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North Tipperary Road Funding Announced

A satisfactory roads network is essential for the efficient operation of any successful economy, particularly in rural Ireland. Our roads are also an essential communication link in supporting community development and facilitating, in particular, movement in rural areas, thus fostering social inclusion.

To this end, news that funding of over €10 million has just been announced for the upgrading, repair and development of some roads here in North Tipperary, is welcomed, but not before time.

An estimated €425,000 is expected to go towards the patching up of sections of the R503 which runs east-west from Thurles, County Tipperary to the N7 west of Limerick City. These long overdue repairs are said to take place targeting, in particular, surfaces around the villages of Rearcross and Newport. Another much needed €250,000 is targeted to provide resurfacing on the Portroe/Ballina road.

Work is also expected to be carried out on the Bridge at Templeree (€85,000) on the Templemore to Templetouhy road, while Rossestown Cross, Fogarty’s Junction in Clonmore and the Ragg Road, Templemore, are also targeted for repairs and upgrade.

Nenagh and Thurles Town Councils will each receive approximately €195,000 while Templemore Town Council will get €139,000 in funding for pre-approved schemes.

North Tipperary County Council will also receive €1.507,000 for use in funding other discretionary grant aid.

Expect the “Welcoming,” public relations, press releases from North Tipperary Politicians, claiming responsibility and credit, to begin appearing, just as soon as they find out.


Michael Lowry TD Calls For Rural Road Funding

Independent TD Michael Lowry, has requested that all Tipperary’s newly elected TD’s unite to ensure that necessary future funding for rural roads be made an immediate priority for the 32nd Dáil.


Deputy Lowry has stated, “The Rural Road Network throughout county Tipperary is crumbling. The principle factor is the lack of investment and continuous decrease in monies made available to local County Councils. The National Roads Fund decreased from €608 million in 2008 to a current figure of €294 million. In 2011 both North and South Tipperary got a total of €45 million for roads. In 2015 this had fallen to €28 million, with a further €3 million of reductions this year.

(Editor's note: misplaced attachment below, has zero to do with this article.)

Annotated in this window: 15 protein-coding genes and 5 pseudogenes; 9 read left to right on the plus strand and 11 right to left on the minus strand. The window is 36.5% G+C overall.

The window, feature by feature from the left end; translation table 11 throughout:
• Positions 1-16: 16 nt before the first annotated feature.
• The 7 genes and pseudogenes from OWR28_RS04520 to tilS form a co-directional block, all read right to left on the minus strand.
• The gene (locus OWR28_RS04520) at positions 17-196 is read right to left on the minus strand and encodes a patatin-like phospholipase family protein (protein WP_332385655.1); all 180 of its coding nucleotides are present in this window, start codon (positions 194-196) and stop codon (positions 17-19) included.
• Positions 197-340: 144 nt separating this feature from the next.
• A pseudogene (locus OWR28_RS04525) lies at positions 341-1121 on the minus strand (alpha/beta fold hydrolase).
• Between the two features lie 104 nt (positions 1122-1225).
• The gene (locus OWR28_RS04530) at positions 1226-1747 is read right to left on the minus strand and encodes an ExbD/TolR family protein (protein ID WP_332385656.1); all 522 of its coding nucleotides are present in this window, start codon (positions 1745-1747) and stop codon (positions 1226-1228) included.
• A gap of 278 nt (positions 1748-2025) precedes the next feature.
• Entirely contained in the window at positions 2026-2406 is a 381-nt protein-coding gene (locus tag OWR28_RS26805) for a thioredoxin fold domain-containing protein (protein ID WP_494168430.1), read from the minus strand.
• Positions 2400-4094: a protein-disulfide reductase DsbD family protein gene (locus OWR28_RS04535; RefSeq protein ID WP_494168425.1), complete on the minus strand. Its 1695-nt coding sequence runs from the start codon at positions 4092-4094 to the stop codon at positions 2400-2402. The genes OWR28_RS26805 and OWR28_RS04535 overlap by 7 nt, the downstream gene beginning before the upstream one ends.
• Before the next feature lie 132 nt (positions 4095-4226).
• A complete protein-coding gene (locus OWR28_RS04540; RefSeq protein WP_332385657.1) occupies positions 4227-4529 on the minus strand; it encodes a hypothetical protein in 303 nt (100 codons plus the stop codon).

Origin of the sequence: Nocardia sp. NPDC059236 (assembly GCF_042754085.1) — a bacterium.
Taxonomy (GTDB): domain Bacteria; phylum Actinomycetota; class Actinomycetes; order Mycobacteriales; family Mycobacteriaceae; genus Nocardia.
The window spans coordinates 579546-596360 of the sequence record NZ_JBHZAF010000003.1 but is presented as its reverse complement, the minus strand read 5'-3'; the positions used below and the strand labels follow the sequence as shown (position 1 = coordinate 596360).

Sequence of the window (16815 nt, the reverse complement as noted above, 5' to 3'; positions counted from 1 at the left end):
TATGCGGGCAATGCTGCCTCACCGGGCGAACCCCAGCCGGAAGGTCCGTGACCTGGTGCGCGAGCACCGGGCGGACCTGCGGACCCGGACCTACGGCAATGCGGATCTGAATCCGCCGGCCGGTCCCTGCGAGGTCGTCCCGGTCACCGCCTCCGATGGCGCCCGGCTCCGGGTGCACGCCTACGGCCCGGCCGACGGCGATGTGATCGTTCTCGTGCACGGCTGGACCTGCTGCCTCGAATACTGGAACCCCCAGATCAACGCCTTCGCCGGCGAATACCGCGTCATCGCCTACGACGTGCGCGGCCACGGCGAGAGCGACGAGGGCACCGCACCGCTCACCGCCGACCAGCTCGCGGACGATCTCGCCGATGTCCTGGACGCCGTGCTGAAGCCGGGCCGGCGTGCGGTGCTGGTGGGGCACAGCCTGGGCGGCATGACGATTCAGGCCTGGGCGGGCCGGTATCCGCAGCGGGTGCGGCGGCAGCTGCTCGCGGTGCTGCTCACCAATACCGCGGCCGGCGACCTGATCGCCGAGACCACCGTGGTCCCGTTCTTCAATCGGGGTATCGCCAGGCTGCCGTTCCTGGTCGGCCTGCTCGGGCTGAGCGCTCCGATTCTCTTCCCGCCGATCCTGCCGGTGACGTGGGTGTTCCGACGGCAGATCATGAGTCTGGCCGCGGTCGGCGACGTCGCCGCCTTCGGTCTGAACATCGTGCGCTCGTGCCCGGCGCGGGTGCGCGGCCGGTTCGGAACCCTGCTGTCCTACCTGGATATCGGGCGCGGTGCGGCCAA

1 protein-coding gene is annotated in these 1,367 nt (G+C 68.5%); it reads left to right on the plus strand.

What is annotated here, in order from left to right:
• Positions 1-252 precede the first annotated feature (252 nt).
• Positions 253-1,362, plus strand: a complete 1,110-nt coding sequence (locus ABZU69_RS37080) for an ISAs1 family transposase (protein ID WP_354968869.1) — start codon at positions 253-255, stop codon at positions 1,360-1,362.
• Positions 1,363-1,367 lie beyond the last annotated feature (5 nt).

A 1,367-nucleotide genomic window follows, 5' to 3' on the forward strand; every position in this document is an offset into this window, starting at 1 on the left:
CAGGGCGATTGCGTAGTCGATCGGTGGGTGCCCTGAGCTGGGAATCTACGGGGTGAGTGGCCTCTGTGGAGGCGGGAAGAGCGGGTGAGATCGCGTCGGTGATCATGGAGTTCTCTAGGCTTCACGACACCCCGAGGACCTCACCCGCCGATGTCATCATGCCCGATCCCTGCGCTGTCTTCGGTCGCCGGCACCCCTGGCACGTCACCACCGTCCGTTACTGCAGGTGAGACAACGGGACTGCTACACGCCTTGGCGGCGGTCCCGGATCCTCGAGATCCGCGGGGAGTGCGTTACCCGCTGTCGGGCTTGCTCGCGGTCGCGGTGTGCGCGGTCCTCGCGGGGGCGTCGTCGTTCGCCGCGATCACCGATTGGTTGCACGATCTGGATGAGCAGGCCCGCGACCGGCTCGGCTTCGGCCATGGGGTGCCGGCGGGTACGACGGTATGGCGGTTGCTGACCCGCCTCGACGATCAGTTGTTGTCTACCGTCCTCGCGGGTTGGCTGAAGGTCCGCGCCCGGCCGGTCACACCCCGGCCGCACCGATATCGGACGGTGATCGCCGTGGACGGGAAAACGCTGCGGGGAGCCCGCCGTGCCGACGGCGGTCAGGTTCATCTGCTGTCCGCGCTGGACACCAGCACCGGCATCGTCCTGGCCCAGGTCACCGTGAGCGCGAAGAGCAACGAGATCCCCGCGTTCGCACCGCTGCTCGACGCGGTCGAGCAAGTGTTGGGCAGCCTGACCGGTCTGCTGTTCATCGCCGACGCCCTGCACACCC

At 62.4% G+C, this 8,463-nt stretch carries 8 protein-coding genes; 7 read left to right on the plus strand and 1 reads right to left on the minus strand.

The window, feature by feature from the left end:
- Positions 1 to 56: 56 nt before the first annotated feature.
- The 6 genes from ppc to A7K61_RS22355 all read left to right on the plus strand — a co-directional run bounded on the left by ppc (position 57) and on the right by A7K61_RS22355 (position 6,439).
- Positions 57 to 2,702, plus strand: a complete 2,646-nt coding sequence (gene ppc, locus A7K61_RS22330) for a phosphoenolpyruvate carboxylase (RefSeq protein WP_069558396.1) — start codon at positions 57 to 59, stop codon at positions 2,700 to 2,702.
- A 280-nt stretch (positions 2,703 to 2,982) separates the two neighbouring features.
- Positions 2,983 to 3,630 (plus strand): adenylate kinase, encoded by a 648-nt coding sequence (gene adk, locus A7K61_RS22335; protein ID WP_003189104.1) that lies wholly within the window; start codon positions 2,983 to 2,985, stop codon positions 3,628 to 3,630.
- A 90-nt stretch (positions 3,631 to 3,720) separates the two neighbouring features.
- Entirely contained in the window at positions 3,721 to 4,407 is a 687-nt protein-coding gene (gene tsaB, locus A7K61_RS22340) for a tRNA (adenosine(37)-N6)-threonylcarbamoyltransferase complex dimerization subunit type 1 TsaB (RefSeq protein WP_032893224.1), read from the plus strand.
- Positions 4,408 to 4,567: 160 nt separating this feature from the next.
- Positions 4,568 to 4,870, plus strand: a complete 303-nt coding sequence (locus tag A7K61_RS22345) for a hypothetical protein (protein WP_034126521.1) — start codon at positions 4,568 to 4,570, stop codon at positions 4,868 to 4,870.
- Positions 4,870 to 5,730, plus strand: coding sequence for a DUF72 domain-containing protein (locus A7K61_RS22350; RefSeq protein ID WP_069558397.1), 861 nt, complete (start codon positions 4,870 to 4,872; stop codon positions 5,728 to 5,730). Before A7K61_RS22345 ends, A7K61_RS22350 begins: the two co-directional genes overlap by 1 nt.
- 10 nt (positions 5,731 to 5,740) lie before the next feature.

This decrease in funding has had a huge negative impact on rural communities, with many of our roads becoming extremely hazardous. Daily struggles are arising for rural school buses, and other essential service providers. In many cases these erosive conditions are creating obstacle courses which are bordering on the impassable. Drivers find themselves in dangerous situations where they are forced to drive erratically to avoid deepening potholes. Each day my office receives countless complaints from vehicle owners, where their vehicles are being damaged, tyres have been ripped off and issues are arising with steering and suspension, brought about by potholes which rapidly merge to form giant craters.

The people of Tipperary are extremely frustrated with this outgoing government and justifiably point out that as citizen’s they pay heavy car taxes, numerous charges and levies, yet the horrendous state of rural roads tolerated on a day-to-day basis in Tipperary would never be permitted to exist in our capital city. It is evident that this current administration continues to cultivate a two track society; one which offers fast urban centres, while rural Ireland is permitted to remain abandoned.

I have spoken to the CEO of Tipperary County Council, requesting that an inventory of all roads, which need repair and replacement works right across the county, be immediately established and should include reasonable estimates for all repairs and refurbishments.
I will work alongside my elected colleagues, in seeking the appropriate funding for this crisis, while exerting my influence on the introduction of a proper roads network program into the future. I have also requested that the management of the council ensure that they get satisfactory value and return for all money spent, while all future work practices remain up to a recognised standard, using quality material and ensuring proper road drainage is put in place.

The total neglect of our rural roads now requires urgent attention and the present scenario of drastically reduced infrastructural funding must be immediately reversed,” concluded Deputy Lowry.